Headline April 21, 2016/ ''' *PROFESSOR EDWARD NG* : MASTER MENTOR* '''



PROFESSOR EDWARD NG    -initially thought, that he would simply be helping to change the lives of schoolchildren- in the impoverished Maosi Village in China. 

Pretty soon, though his attention would turn to saving those lives 

''Then the students started to tell me stories. 'So and so got drowned or washed away the last time. This happened once every few years, we lose a friend.'  It was so normal and calm to them.'' And anything but to Ng.

PROFESSOR EDWARD NG  -after completing his PhD at the University of Cambridge, was made a full professor in 2002, at-
The Chinese University of Hong Kong  {CUHK}  where the learned professor spends his time teaching  design and lecturing on environmental studies.

Every single day he had walked daily as a child through the streets that snaked around the infamous  Kowloon Walled City in Hong Kong  -one of the most densely populated places in urban history before it was dismantled in April 1994.

That enabled him to observe life and to observe how buildings provide for life. ''That's basically what architecture should be doing,'' says Ng.
On that day in 2003, in that tiny Chinese village, that was exactly the thought that went racing through Ng's mind.

Ng had heard stories  -and more stories about the bridge, how every year it would get washed away and the villagers would have to rebuild it  -all mud, dung and pieces of timber  -and that they had been doing the same thing for hundreds of years.

''I thought even if we build the school  -a nice one-  half the children have to risk their lives crossing  [the bridge]  and you may lose one or two a year,'' says Ng.  

''I dreamed that one day maybe no-one would have to risk their life crossing a bridge like this to go to school in China''

*Ng and his  ''mission''  which now comes under the banner of the  Wu Zhi Qiao   {Bridge to China}  Charity Foundation   since its establishment in 2007  -have not only built the bridge for the people of Maosi Village, completed in 2005, but have taken on a further 21 such projects across China*.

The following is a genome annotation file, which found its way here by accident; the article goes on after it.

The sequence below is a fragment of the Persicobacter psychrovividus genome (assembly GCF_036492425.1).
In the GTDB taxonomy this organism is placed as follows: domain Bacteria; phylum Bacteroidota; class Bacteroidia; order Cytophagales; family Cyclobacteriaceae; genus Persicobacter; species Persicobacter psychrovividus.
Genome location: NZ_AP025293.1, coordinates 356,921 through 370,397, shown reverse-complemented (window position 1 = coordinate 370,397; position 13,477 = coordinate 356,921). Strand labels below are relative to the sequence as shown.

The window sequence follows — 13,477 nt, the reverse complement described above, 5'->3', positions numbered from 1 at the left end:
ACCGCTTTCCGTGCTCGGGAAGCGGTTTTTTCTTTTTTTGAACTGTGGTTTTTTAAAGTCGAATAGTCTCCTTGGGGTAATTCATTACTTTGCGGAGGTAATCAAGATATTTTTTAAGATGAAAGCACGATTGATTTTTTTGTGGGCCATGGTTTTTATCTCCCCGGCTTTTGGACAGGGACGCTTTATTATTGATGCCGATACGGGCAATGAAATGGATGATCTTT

The first bridge just took six days to build, following a design suggested by Anthony Hunt, Ng's former lecturer, and the man who helped create the acclaimed Eden project in Cornwall in the United Kingdom.

The design calls for the ingenious use of local rocks, packed into win cages and placed on the riverbed. The steel-based walkway, based on Tai Chi principles, is not for restraining water as it simply falls to the riverbed if moved  by a torrent instead of washing away-

Allowing villagers to retrieve it and put it back in place when the waters subside. The bridge is also so structurally sound that no amount of water has yet been able to shift it.

''In six days we solved the problem that they had for hundreds of years,'' says Ng.  

''They were very grateful. They said it was the best thing they had ever had. The kids loved it  -they didn't need to risk their lives going to school.''

Ng and his team of volunteers have found financial support through various donors including the  Lee Hysan Foundation, allowing them to extend the work they do to helping rebuild villages struck by earthquakes in Sichuan and Qinghai.

Professor Ng has also gained the support of  CHHK, which has given him office space to run his organisation. 

He  says the payback to the university is that the students who join him as volunteers  increase their learning experience with a  ''contribution to life beyond you.'' 

*He is inspired by this saying : ''We make a living by what we get, but make a life by what we give.''

''I think that is wonderful,'' says Ng. ''What defines is not what we have but what we do.''*

And the work they are doing in China, which Ng estimates has now helped between  30,000  and  40,000 people, is certain to continue and also to expand. ''People ask me how many villagers should there be before you decide to build a bridge and I say one. One is enough,'' says Ng.

''Even if you have to spend millions to build a bridge and I say one bridge to save one life, I think it is worth it. Life is valuable. Life is Life. Life is not money.''

With most respectful dedication to Professor Edward Ng, Students, Teachers of  The Chinese University of Hong Kong  {CUHK}. See Ya all on !WOW!   -the World Students Society and the Ecosystem 2011:

''' A Very Special Work '''

Good Night and God Bless

SAM Daily Times - the Voice of the Voiceless


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